People often find comfort in grieving with others. Hospice offers the following counseling and support groups:
In Time of Grief
Because grief can be so painful and seem overwhelming, it frightens us. Many people worry if they are grieving in the “right” way and wonder if the feelings they have are normal.
Most people who suffer a loss have one or more of the following experiences. These are all natural and normal grief responses.
- You may cry at unexpected times.
- You may experience mood swings caused by the slightest things.
- You may need to tell and retell and remember things about the loved one and the experiences of his/her death.
- You may feel that you must take care of others who are uncomfortable around your loss.
- You may reassess the relationship and feel guilty or angry over things that happened or didn’t happen.
- You may experience an intense preoccupation with the life of the deceased person.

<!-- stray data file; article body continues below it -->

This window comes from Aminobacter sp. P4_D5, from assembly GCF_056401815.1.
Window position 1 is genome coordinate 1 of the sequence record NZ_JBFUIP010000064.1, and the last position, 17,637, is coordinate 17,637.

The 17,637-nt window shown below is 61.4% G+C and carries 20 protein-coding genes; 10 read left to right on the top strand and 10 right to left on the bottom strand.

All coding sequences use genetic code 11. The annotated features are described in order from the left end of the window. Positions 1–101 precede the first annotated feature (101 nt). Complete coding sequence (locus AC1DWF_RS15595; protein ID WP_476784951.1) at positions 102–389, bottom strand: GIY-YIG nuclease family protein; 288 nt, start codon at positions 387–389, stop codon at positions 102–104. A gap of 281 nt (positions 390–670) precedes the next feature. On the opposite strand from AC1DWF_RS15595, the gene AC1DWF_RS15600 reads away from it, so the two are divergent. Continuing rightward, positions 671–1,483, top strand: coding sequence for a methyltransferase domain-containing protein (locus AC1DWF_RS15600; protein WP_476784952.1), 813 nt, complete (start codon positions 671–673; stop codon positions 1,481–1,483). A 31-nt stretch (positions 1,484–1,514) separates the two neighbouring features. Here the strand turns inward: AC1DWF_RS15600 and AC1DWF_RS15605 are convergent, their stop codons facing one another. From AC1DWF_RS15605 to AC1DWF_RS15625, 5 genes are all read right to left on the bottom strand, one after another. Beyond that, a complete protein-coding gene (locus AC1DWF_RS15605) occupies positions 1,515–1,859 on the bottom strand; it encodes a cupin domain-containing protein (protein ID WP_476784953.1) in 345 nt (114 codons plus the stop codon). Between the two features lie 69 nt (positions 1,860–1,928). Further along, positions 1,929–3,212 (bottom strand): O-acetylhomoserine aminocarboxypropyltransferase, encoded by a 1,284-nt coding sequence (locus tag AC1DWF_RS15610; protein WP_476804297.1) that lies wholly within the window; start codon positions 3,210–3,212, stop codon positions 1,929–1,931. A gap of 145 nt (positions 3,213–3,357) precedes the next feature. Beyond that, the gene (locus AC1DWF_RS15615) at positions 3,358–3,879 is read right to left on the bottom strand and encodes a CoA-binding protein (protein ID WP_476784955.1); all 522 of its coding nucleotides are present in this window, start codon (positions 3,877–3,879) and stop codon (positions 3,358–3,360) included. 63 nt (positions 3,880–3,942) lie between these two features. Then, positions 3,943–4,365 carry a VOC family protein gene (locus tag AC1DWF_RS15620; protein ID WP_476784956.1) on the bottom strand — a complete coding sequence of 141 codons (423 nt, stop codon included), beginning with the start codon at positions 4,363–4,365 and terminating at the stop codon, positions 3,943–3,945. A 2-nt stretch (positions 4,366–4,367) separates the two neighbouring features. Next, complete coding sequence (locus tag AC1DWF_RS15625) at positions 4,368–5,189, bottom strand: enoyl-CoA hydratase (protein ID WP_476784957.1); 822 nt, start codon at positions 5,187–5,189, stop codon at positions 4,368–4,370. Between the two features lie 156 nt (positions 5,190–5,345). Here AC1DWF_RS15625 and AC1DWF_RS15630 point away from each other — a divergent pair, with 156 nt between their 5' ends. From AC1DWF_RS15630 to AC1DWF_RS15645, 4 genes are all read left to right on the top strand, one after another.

- You may experience tightness in the throat or heaviness in the chest.
- You may experience an empty feeling in your stomach and loss of appetite.
- You may have alternating feelings of guilt and anger.
- You may experience an inability to concentrate and a feeling of restlessness.
- You may have feelings of unreality regarding your loss.
- You may sense the loved one’s presence, hearing his voice or seeing her face or expecting the person to walk in the door.
- You may experience aimless wandering, forgetting, and an inability to finish things you’ve started around the house.
- You may find yourself assuming the mannerisms or traits of your loved one.
The grieving process helps you adjust your life to the loss of your loved one. It’s important to cry and talk with people when you need to.